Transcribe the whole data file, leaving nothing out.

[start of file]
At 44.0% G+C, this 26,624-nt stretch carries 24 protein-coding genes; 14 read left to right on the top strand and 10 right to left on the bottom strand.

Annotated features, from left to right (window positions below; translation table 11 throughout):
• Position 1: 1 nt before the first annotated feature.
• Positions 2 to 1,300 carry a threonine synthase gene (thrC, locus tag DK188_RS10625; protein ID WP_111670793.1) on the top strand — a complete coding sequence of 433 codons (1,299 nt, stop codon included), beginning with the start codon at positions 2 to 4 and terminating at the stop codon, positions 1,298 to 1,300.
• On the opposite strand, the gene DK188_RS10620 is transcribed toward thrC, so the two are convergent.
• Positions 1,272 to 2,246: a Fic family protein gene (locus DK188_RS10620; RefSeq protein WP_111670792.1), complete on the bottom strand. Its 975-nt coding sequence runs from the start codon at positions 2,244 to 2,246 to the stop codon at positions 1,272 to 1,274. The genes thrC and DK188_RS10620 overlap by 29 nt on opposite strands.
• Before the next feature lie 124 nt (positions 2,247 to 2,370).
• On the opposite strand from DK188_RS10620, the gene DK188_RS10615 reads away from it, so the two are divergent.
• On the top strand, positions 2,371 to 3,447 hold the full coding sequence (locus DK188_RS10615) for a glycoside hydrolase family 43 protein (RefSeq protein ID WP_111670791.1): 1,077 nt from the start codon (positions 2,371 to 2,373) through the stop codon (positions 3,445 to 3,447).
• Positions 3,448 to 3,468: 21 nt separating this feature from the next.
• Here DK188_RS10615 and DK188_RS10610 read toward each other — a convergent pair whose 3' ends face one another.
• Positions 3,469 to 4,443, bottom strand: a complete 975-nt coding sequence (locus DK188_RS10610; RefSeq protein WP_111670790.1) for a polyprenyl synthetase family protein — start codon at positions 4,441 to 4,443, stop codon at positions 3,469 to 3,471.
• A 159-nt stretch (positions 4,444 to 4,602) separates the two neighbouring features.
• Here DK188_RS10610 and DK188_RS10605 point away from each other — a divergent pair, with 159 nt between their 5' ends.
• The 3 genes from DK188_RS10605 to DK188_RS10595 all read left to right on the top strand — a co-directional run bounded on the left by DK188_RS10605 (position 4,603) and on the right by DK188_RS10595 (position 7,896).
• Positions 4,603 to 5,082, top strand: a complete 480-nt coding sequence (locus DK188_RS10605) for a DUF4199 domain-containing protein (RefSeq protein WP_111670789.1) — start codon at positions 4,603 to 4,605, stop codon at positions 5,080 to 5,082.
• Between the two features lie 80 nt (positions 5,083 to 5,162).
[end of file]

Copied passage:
At 44.0% G+C, this 26,624-nt stretch carries 24 protein-coding genes; 14 read left to right on the top strand and 10 right to left on the bottom strand.

Annotated features, from left to right (window positions below; translation table 11 throughout):
• Position 1: 1 nt before the first annotated feature.
• Positions 2 to 1,300 carry a threonine synthase gene (thrC, locus tag DK188_RS10625; protein ID WP_111670793.1) on the top strand — a complete coding sequence of 433 codons (1,299 nt, stop codon included), beginning with the start codon at positions 2 to 4 and terminating at the stop codon, positions 1,298 to 1,300.
• On the opposite strand, the gene DK188_RS10620 is transcribed toward thrC, so the two are convergent.
• Positions 1,272 to 2,246: a Fic family protein gene (locus DK188_RS10620; RefSeq protein WP_111670792.1), complete on the bottom strand. Its 975-nt coding sequence runs from the start codon at positions 2,244 to 2,246 to the stop codon at positions 1,272 to 1,274. The genes thrC and DK188_RS10620 overlap by 29 nt on opposite strands.
• Before the next feature lie 124 nt (positions 2,247 to 2,370).
• On the opposite strand from DK188_RS10620, the gene DK188_RS10615 reads away from it, so the two are divergent.
• On the top strand, positions 2,371 to 3,447 hold the full coding sequence (locus DK188_RS10615) for a glycoside hydrolase family 43 protein (RefSeq protein ID WP_111670791.1): 1,077 nt from the start codon (positions 2,371 to 2,373) through the stop codon (positions 3,445 to 3,447).
• Positions 3,448 to 3,468: 21 nt separating this feature from the next.
• Here DK188_RS10615 and DK188_RS10610 read toward each other — a convergent pair whose 3' ends face one another.
• Positions 3,469 to 4,443, bottom strand: a complete 975-nt coding sequence (locus DK188_RS10610; RefSeq protein WP_111670790.1) for a polyprenyl synthetase family protein — start codon at positions 4,441 to 4,443, stop codon at positions 3,469 to 3,471.
• A 159-nt stretch (positions 4,444 to 4,602) separates the two neighbouring features.
• Here DK188_RS10610 and DK188_RS10605 point away from each other — a divergent pair, with 159 nt between their 5' ends.
• The 3 genes from DK188_RS10605 to DK188_RS10595 all read left to right on the top strand — a co-directional run bounded on the left by DK188_RS10605 (position 4,603) and on the right by DK188_RS10595 (position 7,896).
• Positions 4,603 to 5,082, top strand: a complete 480-nt coding sequence (locus DK188_RS10605) for a DUF4199 domain-containing protein (RefSeq protein WP_111670789.1) — start codon at positions 4,603 to 4,605, stop codon at positions 5,080 to 5,082.
• Between the two features lie 80 nt (positions 5,083 to 5,162).